On May 21st, I drove down to DC with my parents for the purpose of visiting my mom’s cousin who lives in Springfield, VA. Of course I couldn’t pass up the opportunity to visit a couple of the MANY conservation labs in our nation’s capitol.
I scheduled a morning visit with the paper conservators at the National Gallery of Art. Michelle Facini and Marian Dirda were very kind to take the time to show me around behind the scenes and describe a few in-progress treatments. The work space is only temporary as construction of brand new labs is currently under way, but I felt their temporary work area was still fairly spacious and had something most conservators only dream of–a window. They showed me some double-sided Italian drawings that are being mounted as inlays to display both sides during exhibition. Also, we looked at a Louise Nevelson graphite drawing awaiting washing; the cool thing about that is the research that was done using their in-house materials collection. Michelle was able to find a new sheet of the type of paper used by Nevelson, which can be compared to the artwork during washing to achieve a similar color. From the Nevelson drawing, I also learned about the effect that washing can have on the plates of graphite, disturbing their placement and sheen.
Michelle and Marian brought me through the other conservation labs, and the storage area and matting/framing shop in the east building before taking me to lunch. The framers enjoy a beautiful view of the Capitol outside their window–not too shabby! Even the employee lunch area was lovely, with an outside patio. Finally, Michelle took me through the German drawings exhibition and noted some of the more major treatments they completed. I was sorry not to have met the head of the lab, Kim Schenck, but I am thankful to my gracious hosts for their undivided attention!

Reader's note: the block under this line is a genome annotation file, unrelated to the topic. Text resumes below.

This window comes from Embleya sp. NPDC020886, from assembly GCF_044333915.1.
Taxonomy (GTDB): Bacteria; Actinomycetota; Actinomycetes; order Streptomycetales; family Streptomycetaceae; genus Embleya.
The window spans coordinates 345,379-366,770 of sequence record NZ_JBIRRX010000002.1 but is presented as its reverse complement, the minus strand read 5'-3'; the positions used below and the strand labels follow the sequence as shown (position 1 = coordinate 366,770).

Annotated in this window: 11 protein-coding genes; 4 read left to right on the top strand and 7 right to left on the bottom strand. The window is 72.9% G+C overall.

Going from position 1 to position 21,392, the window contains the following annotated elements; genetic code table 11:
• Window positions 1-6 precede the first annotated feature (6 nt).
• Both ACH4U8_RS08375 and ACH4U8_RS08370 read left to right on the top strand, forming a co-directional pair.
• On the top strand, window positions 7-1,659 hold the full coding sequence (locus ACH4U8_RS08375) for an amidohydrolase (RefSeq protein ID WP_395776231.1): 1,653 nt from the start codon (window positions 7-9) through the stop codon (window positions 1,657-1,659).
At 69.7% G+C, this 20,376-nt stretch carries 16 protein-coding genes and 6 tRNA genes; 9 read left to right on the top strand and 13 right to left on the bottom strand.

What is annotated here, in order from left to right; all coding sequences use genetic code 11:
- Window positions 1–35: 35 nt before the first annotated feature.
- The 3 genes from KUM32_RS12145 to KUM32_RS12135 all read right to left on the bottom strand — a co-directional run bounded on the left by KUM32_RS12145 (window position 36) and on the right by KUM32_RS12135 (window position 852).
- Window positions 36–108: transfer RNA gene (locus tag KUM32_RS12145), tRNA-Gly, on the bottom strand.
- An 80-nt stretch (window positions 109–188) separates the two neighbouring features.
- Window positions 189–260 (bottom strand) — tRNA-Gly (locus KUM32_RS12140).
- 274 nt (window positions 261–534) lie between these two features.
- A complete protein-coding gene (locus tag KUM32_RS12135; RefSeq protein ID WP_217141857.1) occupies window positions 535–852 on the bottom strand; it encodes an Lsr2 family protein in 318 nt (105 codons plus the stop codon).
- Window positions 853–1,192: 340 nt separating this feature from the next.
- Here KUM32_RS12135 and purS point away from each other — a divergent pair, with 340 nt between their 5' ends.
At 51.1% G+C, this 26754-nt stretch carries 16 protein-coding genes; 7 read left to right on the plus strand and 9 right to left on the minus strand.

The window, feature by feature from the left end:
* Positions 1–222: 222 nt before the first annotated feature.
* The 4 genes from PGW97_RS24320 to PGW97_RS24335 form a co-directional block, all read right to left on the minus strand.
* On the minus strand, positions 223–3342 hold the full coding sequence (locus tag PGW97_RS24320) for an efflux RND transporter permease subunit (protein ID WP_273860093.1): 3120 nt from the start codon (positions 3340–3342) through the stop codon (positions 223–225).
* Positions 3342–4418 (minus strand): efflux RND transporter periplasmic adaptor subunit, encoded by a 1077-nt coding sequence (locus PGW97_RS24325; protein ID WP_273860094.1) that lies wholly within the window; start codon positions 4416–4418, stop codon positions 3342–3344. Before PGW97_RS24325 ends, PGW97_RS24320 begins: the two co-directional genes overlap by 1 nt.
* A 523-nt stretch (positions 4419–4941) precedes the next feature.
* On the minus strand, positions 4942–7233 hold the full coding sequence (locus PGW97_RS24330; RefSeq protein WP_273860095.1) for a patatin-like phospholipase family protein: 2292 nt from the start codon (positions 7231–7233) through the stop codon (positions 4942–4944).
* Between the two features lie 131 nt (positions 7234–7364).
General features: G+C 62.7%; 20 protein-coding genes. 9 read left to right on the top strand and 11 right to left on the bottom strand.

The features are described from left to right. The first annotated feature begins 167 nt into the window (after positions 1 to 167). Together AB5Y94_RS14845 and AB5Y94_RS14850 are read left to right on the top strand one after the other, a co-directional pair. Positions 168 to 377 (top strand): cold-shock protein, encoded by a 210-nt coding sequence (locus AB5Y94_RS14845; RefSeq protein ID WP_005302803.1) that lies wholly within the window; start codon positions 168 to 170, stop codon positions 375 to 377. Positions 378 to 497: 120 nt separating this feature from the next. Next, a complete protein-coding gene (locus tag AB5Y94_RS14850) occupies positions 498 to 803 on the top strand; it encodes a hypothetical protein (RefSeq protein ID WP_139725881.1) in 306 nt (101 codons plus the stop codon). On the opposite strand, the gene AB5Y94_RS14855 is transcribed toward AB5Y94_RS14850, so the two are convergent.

My wonderful day continued with a walk down to the Holocaust Museum to meet with my AIC mentor Jane Klinger, who heads the conservation lab there. This was the first time Jane and I were able to meet in person, and I really enjoyed being able to talk to her face to face. Let me just say what an amazing help Jane has been in guiding me through graduate school applications and interviews, and even life-changing decisions! I am so thankful that ECPN began this program just as I was beginning my career.
Back to my visit. Besides some chatting, Jane showed me around their lab and introduced me to all of the wonderful people who work there. It’s fun to ask about peoples’ backgrounds and why they got into conservation; I am so inspired by how hard conservators work to become successful at what they do. I am also inspired, specifically, by the conservators at the Holocaust Museum, because the nature of the artifacts they work with can be heart-wrenching. I was able to look at some diaries written by Jews during the Holocaust, some greatly censored by the Nazis. Something very interesting to Jane, and I have to say me, too, is the varied types of inks used by the authors; prisoners obtained writing ink in various ways, but also used other materials when none was available. Some diaries were even written using several types of “ink” on each page, making the job of the conservator almost impossible if the artifact were to need cleaning!
Besides the networking aspect of my two visits, I ultimately learned about two very different work environments for a paper conservator: prints and drawings versus books and documents. The National Gallery has a wonderful collection of fine art, a large conservation staff, and many resources available for research and analysis. The Holocaust Museum has a historical collection of artifacts and documents, a small group of conservators, but also many resources within the Federal museum system. I would say that both institutions have an important mission in teaching the public about the world’s cultural heritage, and I would be honored to work at either museum!